So why are they kept?  The main reason is to enable me to help you, they give me an opportunity to reflect between sessions on what we have already said, but they are also there for our mutual protection, you may be unhappy with the counselling you receive and choose to register a complaint against me with my professional body... as a counsellor I need to be able to justify any intervention I make and the keeping of notes helps me to do this if ever called on to do so (or not do so if your complaint is valid).   

After an appropriate time period the notes will be destroyed.

What happens if we accidentally meet in the street or in a pub?  

         The chances are small but if it happens... I will ignore you!  Ours is a professional and confidential relationship that exists solely in the counselling room and that relationship ends when the counselling ends.  Ok so I am not completely heartless! ... I certainly won’t initially smile or be the first to say hello (I do not know who you may be with) but if you want to say hello to me that is fine, I’ll say hello back, but rest assured I won’t ask (or expect to be asked) how you are etc etc. and I certainly won’t be offended if you look straight through me as though we have never met before... even if we are meeting the next morning.

Can I bring someone with me?

I offer one to one counselling (I do not offer couples counselling).  The aim of counselling is to give you a secure and confidential environment to explore issues that might be affecting you; therefore we do not want anyone to be in the room with us or to be able to overhear us (it may inhibit what you would truly like to say).  But if you feel unable to come without the support of someone then we could find another room to put them in... But I would honestly prefer you to come alone or leave anyone giving you a lift outside in the car.

Can I have a discount for a block booking?

Normally I prefer not to give one: we will work equally as hard in every session!  If I was to give a discount for a set number of sessions and our work goes well and we do not really need to use them all, what do we do?  I believe it can give an artificial time scale where the pace we work at is influenced by the session number as much as the here and now feeling.  In the few cases were it is obvious our work together will be long term then yes we might negotiate a different fee level.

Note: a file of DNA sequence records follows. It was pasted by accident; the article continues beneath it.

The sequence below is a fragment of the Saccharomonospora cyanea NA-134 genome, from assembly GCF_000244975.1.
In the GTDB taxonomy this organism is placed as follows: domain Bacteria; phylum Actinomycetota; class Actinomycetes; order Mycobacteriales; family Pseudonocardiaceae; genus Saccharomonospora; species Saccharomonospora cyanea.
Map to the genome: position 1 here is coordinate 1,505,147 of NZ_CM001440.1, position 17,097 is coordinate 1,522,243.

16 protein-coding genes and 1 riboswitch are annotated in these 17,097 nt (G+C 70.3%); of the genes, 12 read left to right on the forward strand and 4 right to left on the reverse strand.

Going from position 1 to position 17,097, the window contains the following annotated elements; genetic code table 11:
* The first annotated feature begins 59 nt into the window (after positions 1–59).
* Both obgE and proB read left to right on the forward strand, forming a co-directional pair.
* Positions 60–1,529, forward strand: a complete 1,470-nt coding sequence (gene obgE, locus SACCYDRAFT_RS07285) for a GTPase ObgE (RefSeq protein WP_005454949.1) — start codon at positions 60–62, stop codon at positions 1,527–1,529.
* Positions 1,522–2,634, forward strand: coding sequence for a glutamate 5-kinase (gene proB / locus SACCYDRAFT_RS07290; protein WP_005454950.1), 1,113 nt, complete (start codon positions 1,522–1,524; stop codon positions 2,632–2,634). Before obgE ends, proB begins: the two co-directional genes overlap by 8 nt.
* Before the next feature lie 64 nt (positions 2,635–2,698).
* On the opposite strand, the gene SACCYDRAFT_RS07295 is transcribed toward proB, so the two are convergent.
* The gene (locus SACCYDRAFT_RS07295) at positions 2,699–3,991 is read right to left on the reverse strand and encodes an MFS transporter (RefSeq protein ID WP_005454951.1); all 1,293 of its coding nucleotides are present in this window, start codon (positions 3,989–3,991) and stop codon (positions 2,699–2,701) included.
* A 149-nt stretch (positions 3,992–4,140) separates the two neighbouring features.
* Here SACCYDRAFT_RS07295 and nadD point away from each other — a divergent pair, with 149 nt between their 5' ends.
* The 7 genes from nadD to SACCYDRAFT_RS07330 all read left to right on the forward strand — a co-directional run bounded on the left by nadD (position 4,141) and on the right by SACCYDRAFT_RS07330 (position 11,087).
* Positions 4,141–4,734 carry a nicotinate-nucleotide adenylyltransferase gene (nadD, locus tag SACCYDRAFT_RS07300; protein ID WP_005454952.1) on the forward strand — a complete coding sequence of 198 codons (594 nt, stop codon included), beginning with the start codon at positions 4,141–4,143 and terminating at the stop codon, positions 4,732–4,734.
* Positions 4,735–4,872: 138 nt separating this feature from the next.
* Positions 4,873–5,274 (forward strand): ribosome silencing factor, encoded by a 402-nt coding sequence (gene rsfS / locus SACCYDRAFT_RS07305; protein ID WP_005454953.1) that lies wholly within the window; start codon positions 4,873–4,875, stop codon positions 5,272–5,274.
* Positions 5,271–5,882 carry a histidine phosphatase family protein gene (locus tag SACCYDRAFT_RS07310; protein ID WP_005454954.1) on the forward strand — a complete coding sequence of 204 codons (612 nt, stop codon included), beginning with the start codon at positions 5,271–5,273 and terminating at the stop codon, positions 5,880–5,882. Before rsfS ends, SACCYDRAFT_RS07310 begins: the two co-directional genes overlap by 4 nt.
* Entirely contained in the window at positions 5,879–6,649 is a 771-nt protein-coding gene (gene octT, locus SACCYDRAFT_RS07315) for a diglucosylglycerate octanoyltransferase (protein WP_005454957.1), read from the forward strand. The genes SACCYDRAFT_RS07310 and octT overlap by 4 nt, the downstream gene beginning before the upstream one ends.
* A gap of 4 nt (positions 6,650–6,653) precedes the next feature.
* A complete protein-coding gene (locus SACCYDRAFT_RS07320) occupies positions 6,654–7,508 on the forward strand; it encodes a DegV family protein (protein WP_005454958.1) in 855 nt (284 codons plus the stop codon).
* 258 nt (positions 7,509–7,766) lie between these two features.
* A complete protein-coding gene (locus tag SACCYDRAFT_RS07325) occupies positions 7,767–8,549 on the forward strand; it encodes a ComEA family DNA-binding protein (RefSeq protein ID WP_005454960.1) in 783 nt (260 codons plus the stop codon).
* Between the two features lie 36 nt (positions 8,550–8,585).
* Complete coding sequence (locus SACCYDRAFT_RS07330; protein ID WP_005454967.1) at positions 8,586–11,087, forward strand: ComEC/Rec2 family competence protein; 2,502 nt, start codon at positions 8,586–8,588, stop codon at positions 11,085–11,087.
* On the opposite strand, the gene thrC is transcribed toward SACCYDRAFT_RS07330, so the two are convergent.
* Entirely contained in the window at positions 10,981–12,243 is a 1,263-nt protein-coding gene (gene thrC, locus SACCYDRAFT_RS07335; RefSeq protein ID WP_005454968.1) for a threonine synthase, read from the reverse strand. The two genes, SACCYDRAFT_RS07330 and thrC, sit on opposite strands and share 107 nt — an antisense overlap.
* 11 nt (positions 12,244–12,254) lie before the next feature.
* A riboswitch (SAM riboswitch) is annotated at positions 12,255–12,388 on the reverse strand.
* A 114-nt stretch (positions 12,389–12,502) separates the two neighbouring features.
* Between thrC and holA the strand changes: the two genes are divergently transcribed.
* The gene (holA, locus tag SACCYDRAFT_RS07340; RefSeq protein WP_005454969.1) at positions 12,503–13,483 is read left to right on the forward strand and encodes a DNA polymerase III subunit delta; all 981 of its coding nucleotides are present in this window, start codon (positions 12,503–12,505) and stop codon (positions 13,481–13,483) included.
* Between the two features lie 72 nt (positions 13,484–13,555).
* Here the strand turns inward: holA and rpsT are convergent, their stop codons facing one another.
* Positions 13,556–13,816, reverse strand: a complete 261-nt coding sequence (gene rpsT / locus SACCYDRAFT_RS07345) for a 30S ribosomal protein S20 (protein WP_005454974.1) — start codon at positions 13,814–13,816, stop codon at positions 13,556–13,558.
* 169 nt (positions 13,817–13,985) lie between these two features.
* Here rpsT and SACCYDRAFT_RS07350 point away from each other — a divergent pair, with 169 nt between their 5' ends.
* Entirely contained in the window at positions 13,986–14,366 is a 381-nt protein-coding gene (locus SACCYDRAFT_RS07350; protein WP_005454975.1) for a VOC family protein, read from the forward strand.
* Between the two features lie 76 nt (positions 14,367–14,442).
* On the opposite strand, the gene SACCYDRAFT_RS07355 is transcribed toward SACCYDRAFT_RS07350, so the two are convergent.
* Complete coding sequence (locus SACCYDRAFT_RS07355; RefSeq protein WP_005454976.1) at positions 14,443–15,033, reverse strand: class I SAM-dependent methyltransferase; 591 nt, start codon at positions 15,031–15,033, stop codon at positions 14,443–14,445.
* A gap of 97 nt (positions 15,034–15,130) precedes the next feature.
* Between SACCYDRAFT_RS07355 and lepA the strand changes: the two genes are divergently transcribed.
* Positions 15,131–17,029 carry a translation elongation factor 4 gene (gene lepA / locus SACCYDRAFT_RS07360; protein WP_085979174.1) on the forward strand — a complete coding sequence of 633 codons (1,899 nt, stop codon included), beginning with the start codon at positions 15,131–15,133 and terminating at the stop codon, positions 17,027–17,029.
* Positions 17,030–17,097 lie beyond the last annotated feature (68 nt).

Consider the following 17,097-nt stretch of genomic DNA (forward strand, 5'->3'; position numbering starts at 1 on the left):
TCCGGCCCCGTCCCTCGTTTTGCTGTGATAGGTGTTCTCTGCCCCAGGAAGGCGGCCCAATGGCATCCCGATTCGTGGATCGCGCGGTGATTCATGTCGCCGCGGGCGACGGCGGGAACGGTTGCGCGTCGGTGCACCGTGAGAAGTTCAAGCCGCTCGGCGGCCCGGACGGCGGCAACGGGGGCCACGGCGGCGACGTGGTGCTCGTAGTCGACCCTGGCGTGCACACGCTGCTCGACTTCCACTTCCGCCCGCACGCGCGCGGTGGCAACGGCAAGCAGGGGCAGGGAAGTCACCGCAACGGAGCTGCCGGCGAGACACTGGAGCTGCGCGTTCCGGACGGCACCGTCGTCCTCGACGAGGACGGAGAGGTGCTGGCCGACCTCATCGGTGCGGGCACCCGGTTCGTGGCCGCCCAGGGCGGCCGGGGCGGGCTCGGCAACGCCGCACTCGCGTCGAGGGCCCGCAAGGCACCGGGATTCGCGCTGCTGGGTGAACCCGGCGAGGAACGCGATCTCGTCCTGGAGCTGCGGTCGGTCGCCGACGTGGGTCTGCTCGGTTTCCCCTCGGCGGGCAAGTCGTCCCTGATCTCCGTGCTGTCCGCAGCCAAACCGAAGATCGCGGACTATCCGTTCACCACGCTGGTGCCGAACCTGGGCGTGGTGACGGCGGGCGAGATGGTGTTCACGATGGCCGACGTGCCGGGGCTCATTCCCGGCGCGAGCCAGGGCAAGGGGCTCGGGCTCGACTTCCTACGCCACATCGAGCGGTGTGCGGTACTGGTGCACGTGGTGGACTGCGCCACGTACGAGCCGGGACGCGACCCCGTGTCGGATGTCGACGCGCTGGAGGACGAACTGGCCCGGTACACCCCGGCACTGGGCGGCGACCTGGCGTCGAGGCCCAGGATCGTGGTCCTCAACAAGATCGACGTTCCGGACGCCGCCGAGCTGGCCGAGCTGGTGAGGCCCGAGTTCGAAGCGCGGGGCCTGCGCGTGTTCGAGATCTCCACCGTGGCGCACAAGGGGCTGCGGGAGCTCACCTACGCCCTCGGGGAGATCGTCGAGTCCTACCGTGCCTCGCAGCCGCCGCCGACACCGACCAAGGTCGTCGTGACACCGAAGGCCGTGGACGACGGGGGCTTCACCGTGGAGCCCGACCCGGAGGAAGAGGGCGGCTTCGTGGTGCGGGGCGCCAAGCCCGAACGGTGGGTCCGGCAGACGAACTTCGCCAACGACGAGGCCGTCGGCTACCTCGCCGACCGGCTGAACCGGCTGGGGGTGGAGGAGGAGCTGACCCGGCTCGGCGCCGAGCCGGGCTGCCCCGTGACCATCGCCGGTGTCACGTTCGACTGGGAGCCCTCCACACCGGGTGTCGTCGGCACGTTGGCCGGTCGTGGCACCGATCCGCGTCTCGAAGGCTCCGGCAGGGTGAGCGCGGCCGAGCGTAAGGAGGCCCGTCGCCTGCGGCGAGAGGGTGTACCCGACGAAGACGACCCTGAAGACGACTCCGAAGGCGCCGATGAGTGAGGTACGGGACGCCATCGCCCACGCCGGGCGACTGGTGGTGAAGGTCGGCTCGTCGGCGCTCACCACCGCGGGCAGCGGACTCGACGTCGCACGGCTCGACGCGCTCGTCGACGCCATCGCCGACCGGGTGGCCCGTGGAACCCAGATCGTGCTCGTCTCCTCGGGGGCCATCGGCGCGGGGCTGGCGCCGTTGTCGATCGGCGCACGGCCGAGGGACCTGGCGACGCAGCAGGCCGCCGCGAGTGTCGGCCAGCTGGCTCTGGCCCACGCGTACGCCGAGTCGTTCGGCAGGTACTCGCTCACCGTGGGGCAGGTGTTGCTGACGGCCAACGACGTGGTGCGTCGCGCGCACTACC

Can you come to me (home visits)?

         If you really want me to or need me to (perhaps you are housebound) then yes I can, but we MAY have to make allowances for the cost/time of me travelling to you and we would need to be sure that we have a safe and suitable environment for the session.

Could it make me feel worse?   

         Well as an aim and expectation we hope not! ... we are looking for an improvement in the quality of your life... but please keep in mind that in a counselling session we may well be talking about issues you have avoided or buried for a long period of time and as these issues surface and are explored it may well be distressing for you in the short term.  There is also the possibility that certain medical conditions and medications may make counselling unwise or difficult.

Does it always work?

         Well the short answer would have to be no... a few people derive little advantage from counselling for a variety of reasons... but we will continually reflect on our progress and stop if we feel it's not beneficial.

Why secure email?

         Normal email can be read by many people as it travels along the Internet.  It is the equivalent of sending a post card or unsealed letter; it can be read by anyone along the chain that has a desire to read it.  Encrypted email is the equivalent of sending a message in a sealed envelope and is much more difficult for anyone to read.  Encrypted email keeps your personal deals personal and confidential.